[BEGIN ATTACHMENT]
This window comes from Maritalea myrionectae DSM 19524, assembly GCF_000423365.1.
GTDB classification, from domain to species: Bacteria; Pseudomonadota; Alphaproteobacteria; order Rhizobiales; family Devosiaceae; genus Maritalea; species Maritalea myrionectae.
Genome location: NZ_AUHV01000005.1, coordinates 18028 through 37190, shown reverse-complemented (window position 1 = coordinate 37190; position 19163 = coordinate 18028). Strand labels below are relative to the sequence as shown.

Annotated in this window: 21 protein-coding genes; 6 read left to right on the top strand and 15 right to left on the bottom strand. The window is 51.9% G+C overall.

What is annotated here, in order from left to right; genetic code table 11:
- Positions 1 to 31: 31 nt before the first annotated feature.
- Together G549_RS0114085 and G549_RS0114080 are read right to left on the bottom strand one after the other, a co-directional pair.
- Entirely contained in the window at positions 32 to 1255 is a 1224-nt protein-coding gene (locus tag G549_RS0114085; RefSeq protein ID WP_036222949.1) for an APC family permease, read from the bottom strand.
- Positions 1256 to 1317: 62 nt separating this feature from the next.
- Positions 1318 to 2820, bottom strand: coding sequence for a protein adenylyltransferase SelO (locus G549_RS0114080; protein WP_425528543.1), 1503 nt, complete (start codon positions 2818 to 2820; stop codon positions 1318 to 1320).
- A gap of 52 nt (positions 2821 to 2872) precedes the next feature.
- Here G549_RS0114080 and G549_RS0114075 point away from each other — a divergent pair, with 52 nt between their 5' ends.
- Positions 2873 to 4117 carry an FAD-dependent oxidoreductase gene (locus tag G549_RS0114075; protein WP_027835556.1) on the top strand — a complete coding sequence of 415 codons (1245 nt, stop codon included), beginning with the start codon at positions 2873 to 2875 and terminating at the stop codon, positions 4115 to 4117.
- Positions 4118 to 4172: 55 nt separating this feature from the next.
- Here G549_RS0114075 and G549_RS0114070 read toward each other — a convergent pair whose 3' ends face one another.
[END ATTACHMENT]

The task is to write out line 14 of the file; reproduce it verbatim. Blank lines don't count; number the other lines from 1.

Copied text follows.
- Positions 4118 to 4172: 55 nt separating this feature from the next.